Vault 2 Backup and replacement questions & concerns...




  • Official comment
    Seppi Evans

    Ext4 is a format used by Unix operating systems and thus cannot be read easily by a Mac or PC. You can however use additional software to read ext4 formatted drives on Mac / PC. If you had a Raspberry Pi handy you could read it on that without issue as it’s a Unix derivative OS.

    You don’t need an SSD drive to backup the Vault, just a portable mechanical drive. The one I bought is a portable Seagate drive and was very cheap.

    The format of a drive, ext4, NTFS, FAT, FAT32 etc. can all be shared across a network but the format used to format the drive is irrelevant to network sharing. The most common protocols used for the actual sharing are SMB/CIFS/ NFS.

    Personally I use an external drive to backup the Vault, then I make a copy cross my network to a computer. The copy of the tracks on the computer can then be read easily without any additional software.


  • Joseph Strain

    Thanks for that info, Seppi!  I don't have a Pi or any Linux boxes, unfortunately, but, still, good to know!

    In any case, as far as HDD vs. SSD, I don't necessarily need an SSD, but, I'm moving all of my drives over that way, anyhow.

    I appreciate you providing the piece of info I was missing in that format of drive does not equal protocol used to access said drive over network.

    Does this mean that I can format, say, as Western Digital, to NTFS, and that the drive would be both readable and writable over the network from both Windows and MacOS?  I would need to be able to edit and prune my library, as needed, over the network, via either OS.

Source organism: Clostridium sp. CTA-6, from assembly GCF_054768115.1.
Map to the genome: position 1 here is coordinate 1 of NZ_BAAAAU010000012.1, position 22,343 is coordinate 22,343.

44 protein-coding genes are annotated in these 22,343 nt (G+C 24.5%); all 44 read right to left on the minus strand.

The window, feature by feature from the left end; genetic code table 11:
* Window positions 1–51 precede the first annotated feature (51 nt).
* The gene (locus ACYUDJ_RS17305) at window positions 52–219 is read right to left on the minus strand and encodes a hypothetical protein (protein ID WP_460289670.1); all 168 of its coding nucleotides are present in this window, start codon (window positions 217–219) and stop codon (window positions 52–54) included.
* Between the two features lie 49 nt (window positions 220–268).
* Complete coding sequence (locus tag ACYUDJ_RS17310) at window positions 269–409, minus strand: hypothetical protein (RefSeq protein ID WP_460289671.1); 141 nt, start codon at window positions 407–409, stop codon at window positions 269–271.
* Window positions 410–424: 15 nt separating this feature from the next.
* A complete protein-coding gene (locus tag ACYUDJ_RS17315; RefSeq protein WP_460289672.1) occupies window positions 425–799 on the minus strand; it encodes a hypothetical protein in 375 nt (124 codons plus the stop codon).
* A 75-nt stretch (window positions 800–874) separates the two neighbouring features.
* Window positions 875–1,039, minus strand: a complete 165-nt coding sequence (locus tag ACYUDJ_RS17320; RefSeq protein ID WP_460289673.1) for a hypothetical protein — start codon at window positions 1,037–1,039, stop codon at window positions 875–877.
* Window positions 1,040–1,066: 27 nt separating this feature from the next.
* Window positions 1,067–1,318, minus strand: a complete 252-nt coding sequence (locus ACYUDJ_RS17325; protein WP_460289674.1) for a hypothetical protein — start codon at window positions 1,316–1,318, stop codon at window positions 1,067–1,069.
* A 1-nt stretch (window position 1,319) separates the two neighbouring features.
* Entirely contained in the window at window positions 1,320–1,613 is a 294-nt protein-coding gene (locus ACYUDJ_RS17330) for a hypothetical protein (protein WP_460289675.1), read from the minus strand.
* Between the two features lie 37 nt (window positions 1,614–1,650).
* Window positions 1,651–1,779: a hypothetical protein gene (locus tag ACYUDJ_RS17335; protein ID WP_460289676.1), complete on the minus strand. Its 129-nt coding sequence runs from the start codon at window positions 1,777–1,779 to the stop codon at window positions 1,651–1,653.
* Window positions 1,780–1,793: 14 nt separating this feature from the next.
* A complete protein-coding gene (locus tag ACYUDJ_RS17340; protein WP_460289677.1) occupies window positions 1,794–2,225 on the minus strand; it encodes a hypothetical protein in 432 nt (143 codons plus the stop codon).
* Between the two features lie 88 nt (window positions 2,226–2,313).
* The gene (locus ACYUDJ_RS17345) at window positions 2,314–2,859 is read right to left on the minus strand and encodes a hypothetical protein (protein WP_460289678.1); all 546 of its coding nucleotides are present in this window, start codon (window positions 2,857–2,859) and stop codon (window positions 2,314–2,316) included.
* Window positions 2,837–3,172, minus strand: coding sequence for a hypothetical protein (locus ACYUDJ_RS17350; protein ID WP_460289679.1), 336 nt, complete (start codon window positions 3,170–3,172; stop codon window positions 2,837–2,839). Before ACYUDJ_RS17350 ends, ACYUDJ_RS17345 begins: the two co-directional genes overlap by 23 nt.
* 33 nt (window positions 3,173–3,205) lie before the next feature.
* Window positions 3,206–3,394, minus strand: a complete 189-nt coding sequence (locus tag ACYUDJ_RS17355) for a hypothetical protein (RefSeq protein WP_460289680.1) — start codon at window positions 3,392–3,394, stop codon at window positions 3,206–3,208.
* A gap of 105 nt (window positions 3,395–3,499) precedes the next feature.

• Seppi Evans

    Hi Joseph,

    For backups I would purchase a drive (2TB) that you dedicate to Vault backups. When the drive is plugged into the Vault it gets formatted to ext4, after a ripping session you can then connect the drive again and an incremental backup will be made on the “dedicated” drive.

    The Vault actually shares its internal hard drive like a NAS across the network, so you can edit metadata and prune without having to manually copy tracks back and forth. After editing you then run a “Rebuild Index” from the Bluesound’s Help menu.

  • Jordan

    Question Seppi as you seem very knowledgable about this.  I am more familiar with PC stuff, not Linux.  Something is wrong with my 7 year old Vault.  I have a fairly recent backup made to a Seagate external drive using the Vault connection.  I also have the Vault drive itself - or can get to it.  If I want my music off of either the backup drive or the Vault drive I will need something that can read ext4, correct?  Like Ubuntu loaded onto my Mac, for instance?  I've tried two separate software utilities but neither seemed to be able to read the backup drive.  

    Since I've had the Vault I was always able to use my Windows or Mac file browser to view the folders, etc on the Vault hard drive or copy new files in if I didn't have the CD to rip.  If I remove the drive from the vault will this still be possible - assuming I put it into its own enclosure?  Or is it formatted ext4 also?  If so, how was I able to access it from my PC all this time??

  • Joseph Strain

    Hello Jordan,

    I'm not Seppi, but, I was dealing with this issue myself late last year, and may be able to offer some help. 

    The critical piece of info here is that the ext4 drive is accessible from any OS while inside of the Vault because the Unix-based operating system of the Vault is capable of natively reading the ext4 file system, with the Vault then essentially acting as network attached storage.   At that point, as Seppi so helpfully pointed out, the protocol being used to share data over the network becomes more important that the operating system of the NAS or the file system of the drive.

    The bottom line here is that If you were to connect directly to the PC and/or Mac, the drive would not be readable without additional third-party software.